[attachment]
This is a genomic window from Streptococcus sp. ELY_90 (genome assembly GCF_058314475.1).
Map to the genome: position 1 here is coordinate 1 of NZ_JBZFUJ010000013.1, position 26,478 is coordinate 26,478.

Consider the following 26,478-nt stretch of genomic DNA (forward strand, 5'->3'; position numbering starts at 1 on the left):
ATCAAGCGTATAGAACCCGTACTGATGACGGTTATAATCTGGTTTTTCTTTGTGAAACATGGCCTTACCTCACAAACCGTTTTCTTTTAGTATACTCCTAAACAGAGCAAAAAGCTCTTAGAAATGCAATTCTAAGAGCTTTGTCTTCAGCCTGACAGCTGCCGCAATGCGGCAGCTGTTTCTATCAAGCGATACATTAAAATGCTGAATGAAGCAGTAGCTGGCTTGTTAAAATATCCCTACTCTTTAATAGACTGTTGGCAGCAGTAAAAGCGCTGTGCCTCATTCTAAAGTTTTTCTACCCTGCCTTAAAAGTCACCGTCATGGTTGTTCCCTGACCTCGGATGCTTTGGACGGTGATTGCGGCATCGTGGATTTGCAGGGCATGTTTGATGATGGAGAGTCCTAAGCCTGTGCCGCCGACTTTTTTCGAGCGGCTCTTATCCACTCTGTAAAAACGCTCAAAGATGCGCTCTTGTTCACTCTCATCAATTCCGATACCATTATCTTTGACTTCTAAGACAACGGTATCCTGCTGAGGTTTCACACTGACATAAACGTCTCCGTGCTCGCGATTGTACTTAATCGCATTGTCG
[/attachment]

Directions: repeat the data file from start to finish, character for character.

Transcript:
This is a genomic window from Streptococcus sp. ELY_90 (genome assembly GCF_058314475.1).
Map to the genome: position 1 here is coordinate 1 of NZ_JBZFUJ010000013.1, position 26,478 is coordinate 26,478.

Consider the following 26,478-nt stretch of genomic DNA (forward strand, 5'->3'; position numbering starts at 1 on the left):
ATCAAGCGTATAGAACCCGTACTGATGACGGTTATAATCTGGTTTTTCTTTGTGAAACATGGCCTTACCTCACAAACCGTTTTCTTTTAGTATACTCCTAAACAGAGCAAAAAGCTCTTAGAAATGCAATTCTAAGAGCTTTGTCTTCAGCCTGACAGCTGCCGCAATGCGGCAGCTGTTTCTATCAAGCGATACATTAAAATGCTGAATGAAGCAGTAGCTGGCTTGTTAAAATATCCCTACTCTTTAATAGACTGTTGGCAGCAGTAAAAGCGCTGTGCCTCATTCTAAAGTTTTTCTACCCTGCCTTAAAAGTCACCGTCATGGTTGTTCCCTGACCTCGGATGCTTTGGACGGTGATTGCGGCATCGTGGATTTGCAGGGCATGTTTGATGATGGAGAGTCCTAAGCCTGTGCCGCCGACTTTTTTCGAGCGGCTCTTATCCACTCTGTAAAAACGCTCAAAGATGCGCTCTTGTTCACTCTCATCAATTCCGATACCATTATCTTTGACTTCTAAGACAACGGTATCCTGCTGAGGTTTCACACTGACATAAACGTCTCCGTGCTCGCGATTGTACTTAATCGCATTGTCG